I actually replaced the side cover on my rusty trusty '88 Grand Caravan many years ago because it rusted out and started leaking. That cover cost $3.50 and was real easy to replace. Of course, everything on that old van is easy to work on.
Here's a trick that will work but consider it a temporary fix. Wash any trace of transmission fluid and loose paint from the area of the hole with brake parts cleaner. Use the gray gasket sealer from the Chrysler dealer, (not the black stuff), to make a bead around the hole, then work your way around inside that bead building it up until the hole is totally covered. Let it cure overnight.
I did that trick many years ago after my mother hit a large chunk of steel that was laying in the middle of the highway. It tore off the rear heater hoses and punched a 3" by 4" hole in the front of the gas tank. I sanded around the hole, washed the area, then covered it with the gray sealer. Since the coolant had leaked out from the heater hoses, I "leap-frogged" that van and my car home that way. That gave the van time to cool down each time I ran back to get my car. I was able to drive the van about two miles at a stretch before it started to overheat. Later, at home, I saw how vulnerable that patch was so I covered it with a piece of thin sheet metal, then to prevent that from rusting, I coated it again with more sealer. That patch is still there today and I still drive that van every day.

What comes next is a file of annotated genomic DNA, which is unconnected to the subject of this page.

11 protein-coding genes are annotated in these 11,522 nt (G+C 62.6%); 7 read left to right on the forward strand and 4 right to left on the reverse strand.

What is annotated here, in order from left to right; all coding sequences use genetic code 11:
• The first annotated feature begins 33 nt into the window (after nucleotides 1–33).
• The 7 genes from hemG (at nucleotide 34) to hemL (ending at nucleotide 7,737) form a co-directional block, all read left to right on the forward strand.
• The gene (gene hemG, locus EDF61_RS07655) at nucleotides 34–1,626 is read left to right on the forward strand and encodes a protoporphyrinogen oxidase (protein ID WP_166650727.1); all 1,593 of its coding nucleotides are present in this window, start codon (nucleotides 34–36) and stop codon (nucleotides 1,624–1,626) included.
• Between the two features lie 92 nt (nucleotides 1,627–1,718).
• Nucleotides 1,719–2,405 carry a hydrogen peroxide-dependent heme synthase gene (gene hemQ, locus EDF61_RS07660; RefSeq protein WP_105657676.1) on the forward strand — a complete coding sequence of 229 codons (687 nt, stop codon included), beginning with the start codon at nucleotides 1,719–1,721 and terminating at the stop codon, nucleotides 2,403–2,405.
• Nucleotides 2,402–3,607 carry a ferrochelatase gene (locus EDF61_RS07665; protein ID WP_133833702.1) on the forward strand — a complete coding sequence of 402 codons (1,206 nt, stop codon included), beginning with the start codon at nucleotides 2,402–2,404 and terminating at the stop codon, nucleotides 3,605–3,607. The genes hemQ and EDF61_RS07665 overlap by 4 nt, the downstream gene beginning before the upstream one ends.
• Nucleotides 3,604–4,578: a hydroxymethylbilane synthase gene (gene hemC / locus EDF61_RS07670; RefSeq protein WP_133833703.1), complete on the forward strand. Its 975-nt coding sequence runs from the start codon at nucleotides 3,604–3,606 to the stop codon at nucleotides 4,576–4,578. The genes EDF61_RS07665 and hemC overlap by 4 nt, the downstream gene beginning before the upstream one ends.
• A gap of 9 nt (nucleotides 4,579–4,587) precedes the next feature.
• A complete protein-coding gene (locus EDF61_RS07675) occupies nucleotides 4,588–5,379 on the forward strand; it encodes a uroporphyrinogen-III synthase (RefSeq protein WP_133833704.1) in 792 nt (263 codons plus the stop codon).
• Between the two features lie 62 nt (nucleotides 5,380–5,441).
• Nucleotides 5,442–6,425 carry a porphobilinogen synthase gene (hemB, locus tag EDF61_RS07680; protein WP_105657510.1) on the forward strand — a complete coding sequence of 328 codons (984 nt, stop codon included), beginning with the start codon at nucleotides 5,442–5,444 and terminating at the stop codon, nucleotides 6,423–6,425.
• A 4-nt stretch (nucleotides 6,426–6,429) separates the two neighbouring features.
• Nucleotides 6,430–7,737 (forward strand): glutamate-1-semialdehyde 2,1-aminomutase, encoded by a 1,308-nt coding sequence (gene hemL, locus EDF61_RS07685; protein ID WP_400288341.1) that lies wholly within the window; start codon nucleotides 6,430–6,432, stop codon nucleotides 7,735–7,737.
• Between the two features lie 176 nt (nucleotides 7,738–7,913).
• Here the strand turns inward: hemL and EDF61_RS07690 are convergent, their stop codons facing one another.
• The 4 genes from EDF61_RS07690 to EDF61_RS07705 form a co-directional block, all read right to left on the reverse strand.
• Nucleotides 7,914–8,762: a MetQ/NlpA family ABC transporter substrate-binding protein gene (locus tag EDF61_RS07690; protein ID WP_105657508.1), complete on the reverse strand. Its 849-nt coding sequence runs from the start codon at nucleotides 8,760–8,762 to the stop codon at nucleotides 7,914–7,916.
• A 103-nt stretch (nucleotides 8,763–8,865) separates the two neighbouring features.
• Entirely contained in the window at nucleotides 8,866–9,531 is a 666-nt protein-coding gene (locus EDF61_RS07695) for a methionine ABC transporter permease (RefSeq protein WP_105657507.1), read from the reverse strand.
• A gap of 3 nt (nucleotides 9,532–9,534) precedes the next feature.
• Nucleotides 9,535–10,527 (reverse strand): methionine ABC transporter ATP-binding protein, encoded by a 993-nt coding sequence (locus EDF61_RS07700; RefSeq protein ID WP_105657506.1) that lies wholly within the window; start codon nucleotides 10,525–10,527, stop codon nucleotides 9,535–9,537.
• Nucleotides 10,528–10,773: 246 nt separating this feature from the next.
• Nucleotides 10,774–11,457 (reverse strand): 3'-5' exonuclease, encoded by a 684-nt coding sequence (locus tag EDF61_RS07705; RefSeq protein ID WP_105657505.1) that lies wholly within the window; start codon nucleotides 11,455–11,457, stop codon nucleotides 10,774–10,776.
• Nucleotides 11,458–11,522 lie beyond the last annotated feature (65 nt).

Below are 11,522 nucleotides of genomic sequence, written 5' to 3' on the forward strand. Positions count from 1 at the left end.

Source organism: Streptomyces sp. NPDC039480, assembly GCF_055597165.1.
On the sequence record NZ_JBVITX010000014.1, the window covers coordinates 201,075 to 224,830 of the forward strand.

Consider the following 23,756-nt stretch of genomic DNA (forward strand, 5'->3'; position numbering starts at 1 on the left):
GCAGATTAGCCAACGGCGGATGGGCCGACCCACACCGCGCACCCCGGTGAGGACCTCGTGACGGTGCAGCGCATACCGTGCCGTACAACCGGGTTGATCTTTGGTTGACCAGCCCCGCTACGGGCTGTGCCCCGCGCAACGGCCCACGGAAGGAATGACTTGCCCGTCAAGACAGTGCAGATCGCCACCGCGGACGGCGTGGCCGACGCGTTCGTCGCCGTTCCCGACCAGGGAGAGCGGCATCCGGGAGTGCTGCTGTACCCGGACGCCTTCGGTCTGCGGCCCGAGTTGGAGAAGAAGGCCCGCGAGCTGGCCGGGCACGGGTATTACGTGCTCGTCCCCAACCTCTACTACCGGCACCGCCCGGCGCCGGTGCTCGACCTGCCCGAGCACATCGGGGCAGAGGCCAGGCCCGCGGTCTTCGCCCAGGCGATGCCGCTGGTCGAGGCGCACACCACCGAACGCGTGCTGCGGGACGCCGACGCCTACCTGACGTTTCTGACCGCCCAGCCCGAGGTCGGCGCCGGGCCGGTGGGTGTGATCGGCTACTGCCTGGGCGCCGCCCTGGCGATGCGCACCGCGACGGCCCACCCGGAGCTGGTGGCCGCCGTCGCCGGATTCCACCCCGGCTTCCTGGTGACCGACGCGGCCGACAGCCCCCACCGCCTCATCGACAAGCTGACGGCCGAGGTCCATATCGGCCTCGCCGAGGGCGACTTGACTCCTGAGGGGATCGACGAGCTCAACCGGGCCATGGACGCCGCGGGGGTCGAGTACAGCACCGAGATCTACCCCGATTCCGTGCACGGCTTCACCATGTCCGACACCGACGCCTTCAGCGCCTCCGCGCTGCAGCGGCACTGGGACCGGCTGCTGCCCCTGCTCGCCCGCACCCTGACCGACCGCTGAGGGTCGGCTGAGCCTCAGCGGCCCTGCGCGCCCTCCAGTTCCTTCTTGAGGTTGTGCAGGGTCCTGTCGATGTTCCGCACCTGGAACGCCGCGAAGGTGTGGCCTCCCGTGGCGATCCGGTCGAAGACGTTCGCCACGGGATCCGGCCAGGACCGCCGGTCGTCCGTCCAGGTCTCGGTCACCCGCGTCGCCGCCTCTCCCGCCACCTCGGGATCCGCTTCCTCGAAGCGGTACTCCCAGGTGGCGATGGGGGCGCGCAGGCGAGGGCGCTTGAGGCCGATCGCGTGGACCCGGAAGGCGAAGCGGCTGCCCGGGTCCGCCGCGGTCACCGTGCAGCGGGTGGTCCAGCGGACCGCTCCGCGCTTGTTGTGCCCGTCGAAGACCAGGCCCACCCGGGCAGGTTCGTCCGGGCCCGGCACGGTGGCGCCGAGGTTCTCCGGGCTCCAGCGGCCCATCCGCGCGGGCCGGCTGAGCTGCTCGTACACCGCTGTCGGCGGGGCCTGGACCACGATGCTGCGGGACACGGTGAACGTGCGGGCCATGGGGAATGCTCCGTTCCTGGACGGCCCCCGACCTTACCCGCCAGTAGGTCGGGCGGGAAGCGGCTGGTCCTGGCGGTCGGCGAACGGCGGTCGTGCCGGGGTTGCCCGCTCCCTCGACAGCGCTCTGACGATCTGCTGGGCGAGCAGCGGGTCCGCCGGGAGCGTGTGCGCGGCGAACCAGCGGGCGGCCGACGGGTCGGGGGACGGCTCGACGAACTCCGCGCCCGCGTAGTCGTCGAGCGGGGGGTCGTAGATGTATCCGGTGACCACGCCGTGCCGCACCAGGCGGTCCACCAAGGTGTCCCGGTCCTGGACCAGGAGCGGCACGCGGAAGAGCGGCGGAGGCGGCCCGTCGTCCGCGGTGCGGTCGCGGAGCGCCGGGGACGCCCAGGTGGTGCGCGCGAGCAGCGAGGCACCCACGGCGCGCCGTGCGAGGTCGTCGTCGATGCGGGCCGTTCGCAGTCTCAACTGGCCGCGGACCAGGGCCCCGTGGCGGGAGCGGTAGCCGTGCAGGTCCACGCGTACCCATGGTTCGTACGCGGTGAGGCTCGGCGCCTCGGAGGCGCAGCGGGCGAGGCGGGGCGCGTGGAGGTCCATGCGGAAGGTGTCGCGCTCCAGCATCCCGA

The secret to this patch is you must use the gray stuff because it will bond and seal if there is a little oil residue. The black stuff will not bond through oil. The gray stuff gets harder too.
Before you patch it like that, check that the edges of the metal aren't pushed in and hitting on any of the gears. Besides causing noise, that will make metal filings in the fluid which can damage seals and cause valves to stick.
Tuesday, February 8th, 2011 AT 12:25 AM